Tuesday, 8 November 2011

At the TEI Technical Council: Genetic Criticism Encoding

I have to say that today I feel very pleased with myself: the TEI Technical Council has just approved the proposal for encoding modern manuscripts and genetic criticism. This will be available for all TEI users with the next release of TEI (sometimes around Christmas).

I have worked on this material for a long time now, and all started with a paper I presented at the Digital Humanities Conference in Ann Arbor, in 2007 (attention! if you click on it, it will open a 26MB PDF, so you want to be cautious). The paper has been published later as a chapter of a book:
E. Pierazzo. 'Digital genetic editions: the encoding of time in manuscript transcription'. Text Editing, Print and the Digital World, Digital Research in the Arts and Humanities. M. Deegan and K. Sutherland (eds.), Ashgate: Aldershot, 2008, pp. 169–186.
After, within the MS SIG, a formal working group (chaired by Fotis Iannidis) was organised and then, after an exciting workshop held in Paris in 2009, a draft proposal was submitted to the Council in 2010 (it seems about right is that the Council is actually meeting in Paris, what a coincidence!).

In particular this proposal includes the possibility of transcribing the text page by page, line by line (instead of, say, chapter by chapter): I have discussed this, with Peter Stokes, in an article:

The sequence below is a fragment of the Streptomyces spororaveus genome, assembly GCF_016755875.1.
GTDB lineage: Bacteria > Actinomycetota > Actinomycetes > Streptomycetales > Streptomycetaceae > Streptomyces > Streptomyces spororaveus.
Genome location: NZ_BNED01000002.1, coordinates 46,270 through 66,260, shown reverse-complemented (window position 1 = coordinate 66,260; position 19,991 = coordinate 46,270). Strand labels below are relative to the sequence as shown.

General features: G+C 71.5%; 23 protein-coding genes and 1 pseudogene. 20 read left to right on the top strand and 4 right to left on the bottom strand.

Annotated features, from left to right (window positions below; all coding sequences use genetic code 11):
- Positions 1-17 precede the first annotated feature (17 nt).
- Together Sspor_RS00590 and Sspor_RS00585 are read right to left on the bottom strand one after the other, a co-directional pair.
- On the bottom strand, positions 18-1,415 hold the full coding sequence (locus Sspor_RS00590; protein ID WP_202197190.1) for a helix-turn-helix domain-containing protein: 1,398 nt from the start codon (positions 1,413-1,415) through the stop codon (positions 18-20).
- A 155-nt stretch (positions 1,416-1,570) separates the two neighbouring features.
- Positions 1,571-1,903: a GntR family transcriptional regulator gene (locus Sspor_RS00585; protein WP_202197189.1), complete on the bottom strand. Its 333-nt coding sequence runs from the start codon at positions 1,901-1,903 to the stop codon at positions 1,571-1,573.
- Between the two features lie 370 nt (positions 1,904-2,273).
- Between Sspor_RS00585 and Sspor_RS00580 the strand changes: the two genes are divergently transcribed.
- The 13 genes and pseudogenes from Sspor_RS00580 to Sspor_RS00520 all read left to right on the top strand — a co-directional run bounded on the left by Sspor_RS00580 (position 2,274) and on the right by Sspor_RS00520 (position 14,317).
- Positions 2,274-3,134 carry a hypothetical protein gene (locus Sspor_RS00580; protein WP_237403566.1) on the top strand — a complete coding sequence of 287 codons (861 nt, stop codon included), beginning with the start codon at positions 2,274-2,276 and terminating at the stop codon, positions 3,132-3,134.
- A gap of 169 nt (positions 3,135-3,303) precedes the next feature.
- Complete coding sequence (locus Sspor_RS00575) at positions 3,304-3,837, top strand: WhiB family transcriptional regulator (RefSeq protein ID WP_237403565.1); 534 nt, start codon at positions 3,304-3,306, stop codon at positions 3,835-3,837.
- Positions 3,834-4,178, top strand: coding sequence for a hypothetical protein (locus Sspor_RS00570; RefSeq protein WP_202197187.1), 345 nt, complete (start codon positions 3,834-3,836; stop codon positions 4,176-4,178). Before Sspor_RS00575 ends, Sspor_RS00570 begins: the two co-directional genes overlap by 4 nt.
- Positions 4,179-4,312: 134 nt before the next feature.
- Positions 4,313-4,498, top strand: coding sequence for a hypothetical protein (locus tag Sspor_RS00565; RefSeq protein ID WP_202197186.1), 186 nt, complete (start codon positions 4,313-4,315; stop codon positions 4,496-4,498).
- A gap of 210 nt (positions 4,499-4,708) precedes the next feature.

E. Pierazzo, P. A. Stokes. 'Putting the text back into context: a codicological approach to manuscript transcription'. Kodikologie und Paläographie im Digitalen Zeitalter 2 - Codicology and Palaeography in the Digital Age 2. M. Rehbein, T. Schaßan, P. Sahle (eds.) Norderstedt: Books on Demand, 2011, pp. 397-424, available from http://kups.ub.uni-koeln.de/4337/
The final approval for the proposal arrived after a night of readings and comments (see the thread in the Council mailing list) and some last discussions about grouping surfaces to encode leaves and in general multi-surfaced objects. But there we are: it is done.
This is of course not my work only, quite the contrary: if this model will be usable by real people in real projects it is because many have contributed generously. Here is the list of some of the people that contributed (I may be forgetting some... forgive me!): Fotis Iannidis, Malte Rehbein, Gregor Middell, Lou Burnard, Moritz Wissenbach, Gerrit Brüning and all the people in the Council: thank you all (and not only from me). Now I can't wait for the next release!

Oh Happy Day!


  1. Congratulations and thanks for your hard work pulling this through!

  2. Thanks Dot! As I said it is the work of many people, and in particular Lou did an amazing job here. Very happy

  3. Brava! :) That's an important step. Congratulations to all!

  4. Very many congrats! That's great news, and I look forward to seeing it in action.